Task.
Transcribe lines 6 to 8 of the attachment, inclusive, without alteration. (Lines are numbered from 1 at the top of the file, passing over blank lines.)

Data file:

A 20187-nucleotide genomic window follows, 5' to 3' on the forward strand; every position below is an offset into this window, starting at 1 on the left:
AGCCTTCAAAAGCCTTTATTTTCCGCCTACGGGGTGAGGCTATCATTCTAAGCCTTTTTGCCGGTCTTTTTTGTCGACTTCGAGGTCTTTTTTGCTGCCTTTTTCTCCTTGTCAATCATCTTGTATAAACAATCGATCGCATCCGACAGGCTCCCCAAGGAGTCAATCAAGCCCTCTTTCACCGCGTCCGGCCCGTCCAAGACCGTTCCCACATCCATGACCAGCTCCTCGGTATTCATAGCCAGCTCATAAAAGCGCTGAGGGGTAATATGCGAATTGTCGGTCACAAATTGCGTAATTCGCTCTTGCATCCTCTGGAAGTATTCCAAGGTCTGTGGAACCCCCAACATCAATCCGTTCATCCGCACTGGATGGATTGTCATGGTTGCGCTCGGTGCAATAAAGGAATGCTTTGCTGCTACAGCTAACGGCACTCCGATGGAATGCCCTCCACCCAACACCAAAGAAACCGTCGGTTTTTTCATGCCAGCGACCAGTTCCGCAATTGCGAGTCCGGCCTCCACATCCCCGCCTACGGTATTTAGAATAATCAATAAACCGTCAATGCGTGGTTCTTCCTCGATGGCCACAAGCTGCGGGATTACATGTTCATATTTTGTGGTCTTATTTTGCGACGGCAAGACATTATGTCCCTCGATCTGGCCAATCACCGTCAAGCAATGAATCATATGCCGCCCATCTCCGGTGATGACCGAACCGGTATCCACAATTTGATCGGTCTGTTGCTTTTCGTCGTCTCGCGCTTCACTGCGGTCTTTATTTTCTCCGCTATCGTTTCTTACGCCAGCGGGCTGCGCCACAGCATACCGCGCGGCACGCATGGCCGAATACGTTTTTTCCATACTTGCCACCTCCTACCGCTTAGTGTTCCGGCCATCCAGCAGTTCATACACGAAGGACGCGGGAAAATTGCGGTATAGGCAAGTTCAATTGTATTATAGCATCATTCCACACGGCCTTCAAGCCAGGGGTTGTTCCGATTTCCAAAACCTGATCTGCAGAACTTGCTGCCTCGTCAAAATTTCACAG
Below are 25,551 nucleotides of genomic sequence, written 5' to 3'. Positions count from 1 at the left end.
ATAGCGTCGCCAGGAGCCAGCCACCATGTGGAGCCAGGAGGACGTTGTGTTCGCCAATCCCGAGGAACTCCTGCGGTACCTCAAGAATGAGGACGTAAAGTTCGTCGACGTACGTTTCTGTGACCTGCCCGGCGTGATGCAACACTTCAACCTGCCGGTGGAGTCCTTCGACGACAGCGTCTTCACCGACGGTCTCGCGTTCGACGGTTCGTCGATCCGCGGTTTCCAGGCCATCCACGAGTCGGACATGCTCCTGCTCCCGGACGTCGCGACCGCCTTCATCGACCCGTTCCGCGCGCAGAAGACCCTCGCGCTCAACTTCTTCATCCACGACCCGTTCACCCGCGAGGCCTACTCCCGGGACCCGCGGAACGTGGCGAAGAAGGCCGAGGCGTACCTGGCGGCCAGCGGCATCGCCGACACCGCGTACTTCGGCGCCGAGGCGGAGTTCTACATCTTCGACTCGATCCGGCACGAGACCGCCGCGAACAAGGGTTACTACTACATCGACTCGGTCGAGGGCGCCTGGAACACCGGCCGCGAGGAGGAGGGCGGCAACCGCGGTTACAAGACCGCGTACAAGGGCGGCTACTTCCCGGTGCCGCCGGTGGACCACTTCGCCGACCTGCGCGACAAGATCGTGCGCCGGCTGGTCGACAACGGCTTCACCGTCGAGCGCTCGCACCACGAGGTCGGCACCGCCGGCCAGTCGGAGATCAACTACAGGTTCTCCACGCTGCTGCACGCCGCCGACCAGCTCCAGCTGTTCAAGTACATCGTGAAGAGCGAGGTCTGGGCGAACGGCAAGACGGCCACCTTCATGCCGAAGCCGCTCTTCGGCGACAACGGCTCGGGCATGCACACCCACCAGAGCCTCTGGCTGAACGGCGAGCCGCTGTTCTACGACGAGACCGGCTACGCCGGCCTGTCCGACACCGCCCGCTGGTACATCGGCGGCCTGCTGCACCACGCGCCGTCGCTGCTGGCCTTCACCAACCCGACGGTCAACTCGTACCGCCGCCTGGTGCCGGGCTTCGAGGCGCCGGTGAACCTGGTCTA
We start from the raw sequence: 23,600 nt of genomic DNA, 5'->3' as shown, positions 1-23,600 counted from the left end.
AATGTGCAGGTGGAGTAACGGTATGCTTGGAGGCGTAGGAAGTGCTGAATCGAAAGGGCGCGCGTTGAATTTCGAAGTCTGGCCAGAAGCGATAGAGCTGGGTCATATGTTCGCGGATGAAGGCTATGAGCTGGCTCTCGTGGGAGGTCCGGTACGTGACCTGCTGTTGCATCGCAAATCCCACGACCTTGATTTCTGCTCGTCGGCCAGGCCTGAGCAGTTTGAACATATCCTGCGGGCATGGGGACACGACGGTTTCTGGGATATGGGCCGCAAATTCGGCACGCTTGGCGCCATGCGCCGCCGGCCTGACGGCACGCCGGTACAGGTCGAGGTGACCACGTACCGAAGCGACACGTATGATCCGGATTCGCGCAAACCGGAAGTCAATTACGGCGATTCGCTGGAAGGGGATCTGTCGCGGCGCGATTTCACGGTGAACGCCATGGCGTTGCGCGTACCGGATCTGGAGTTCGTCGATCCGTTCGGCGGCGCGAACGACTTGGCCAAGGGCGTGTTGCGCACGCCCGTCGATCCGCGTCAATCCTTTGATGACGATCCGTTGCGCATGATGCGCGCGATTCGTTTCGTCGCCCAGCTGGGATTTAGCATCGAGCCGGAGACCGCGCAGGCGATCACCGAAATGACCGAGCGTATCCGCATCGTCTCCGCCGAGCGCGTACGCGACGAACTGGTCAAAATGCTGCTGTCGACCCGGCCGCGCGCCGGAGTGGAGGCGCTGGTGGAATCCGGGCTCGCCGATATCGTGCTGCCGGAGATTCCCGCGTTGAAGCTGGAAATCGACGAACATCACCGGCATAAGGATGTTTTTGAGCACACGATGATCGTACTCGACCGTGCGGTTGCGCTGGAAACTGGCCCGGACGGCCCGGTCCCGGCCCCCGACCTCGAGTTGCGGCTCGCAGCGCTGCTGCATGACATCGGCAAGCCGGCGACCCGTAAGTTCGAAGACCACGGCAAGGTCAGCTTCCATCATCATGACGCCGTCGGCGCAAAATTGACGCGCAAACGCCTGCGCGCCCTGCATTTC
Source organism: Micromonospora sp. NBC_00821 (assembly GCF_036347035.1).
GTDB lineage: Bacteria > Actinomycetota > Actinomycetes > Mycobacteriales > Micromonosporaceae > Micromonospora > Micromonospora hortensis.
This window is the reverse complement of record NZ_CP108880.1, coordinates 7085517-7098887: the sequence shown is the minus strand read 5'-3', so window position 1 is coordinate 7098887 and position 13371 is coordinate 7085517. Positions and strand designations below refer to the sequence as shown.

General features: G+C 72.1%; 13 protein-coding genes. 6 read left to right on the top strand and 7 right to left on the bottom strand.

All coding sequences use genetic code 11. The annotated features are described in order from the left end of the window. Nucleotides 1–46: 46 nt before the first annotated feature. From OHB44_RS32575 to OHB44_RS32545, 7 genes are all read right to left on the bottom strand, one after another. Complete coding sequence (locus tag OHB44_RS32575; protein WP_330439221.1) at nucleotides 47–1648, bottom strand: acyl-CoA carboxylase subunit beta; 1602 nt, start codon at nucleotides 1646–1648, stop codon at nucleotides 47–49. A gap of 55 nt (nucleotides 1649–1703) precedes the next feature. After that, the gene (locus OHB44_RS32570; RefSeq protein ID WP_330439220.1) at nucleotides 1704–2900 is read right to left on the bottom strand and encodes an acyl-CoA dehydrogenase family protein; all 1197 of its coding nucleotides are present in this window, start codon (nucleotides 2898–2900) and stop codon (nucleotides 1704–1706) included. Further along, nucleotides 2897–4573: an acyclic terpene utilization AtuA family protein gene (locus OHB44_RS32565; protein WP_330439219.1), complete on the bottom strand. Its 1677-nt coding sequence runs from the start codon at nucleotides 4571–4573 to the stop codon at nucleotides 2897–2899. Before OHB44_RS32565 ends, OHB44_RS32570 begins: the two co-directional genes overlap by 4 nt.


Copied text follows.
AATGTGCAGGTGGAGTAACGGTATGCTTGGAGGCGTAGGAAGTGCTGAATCGAAAGGGCGCGCGTTGAATTTCGAAGTCTGGCCAGAAGCGATAGAGCTGGGTCATATGTTCGCGGATGAAGGCTATGAGCTGGCTCTCGTGGGAGGTCCGGTACGTGACCTGCTGTTGCATCGCAAATCCCACGACCTTGATTTCTGCTCGTCGGCCAGGCCTGAGCAGTTTGAACATATCCTGCGGGCATGGGGACACGACGGTTTCTGGGATATGGGCCGCAAATTCGGCACGCTTGGCGCCATGCGCCGCCGGCCTGACGGCACGCCGGTACAGGTCGAGGTGACCACGTACCGAAGCGACACGTATGATCCGGATTCGCGCAAACCGGAAGTCAATTACGGCGATTCGCTGGAAGGGGATCTGTCGCGGCGCGATTTCACGGTGAACGCCATGGCGTTGCGCGTACCGGATCTGGAGTTCGTCGATCCGTTCGGCGGCGCGAACGACTTGGCCAAGGGCGTGTTGCGCACGCCCGTCGATCCGCGTCAATCCTTTGATGACGATCCGTTGCGCATGATGCGCGCGATTCGTTTCGTCGCCCAGCTGGGATTTAGCATCGAGCCGGAGACCGCGCAGGCGATCACCGAAATGACCGAGCGTATCCGCATCGTCTCCGCCGAGCGCGTACGCGACGAACTGGTCAAAATGCTGCTGTCGACCCGGCCGCGCGCCGGAGTGGAGGCGCTGGTGGAATCCGGGCTCGCCGATATCGTGCTGCCGGAGATTCCCGCGTTGAAGCTGGAAATCGACGAACATCACCGGCATAAGGATGTTTTTGAGCACACGATGATCGTACTCGACCGTGCGGTTGCGCTGGAAACTGGCCCGGACGGCCCGGTCCCGGCCCCCGACCTCGAGTTGCGGCTCGCAGCGCTGCTGCATGACATCGGCAAGCCGGCGACCCGTAAGTTCGAAGACCACGGCAAGGTCAGCTTCCATCATCATGACGCCGTCGGCGCAAAATTGACGCGCAAACGCCTGCGCGCCCTGCATTTC
Source organism: Micromonospora sp. NBC_00821 (assembly GCF_036347035.1).
GTDB lineage: Bacteria > Actinomycetota > Actinomycetes > Mycobacteriales > Micromonosporaceae > Micromonospora > Micromonospora hortensis.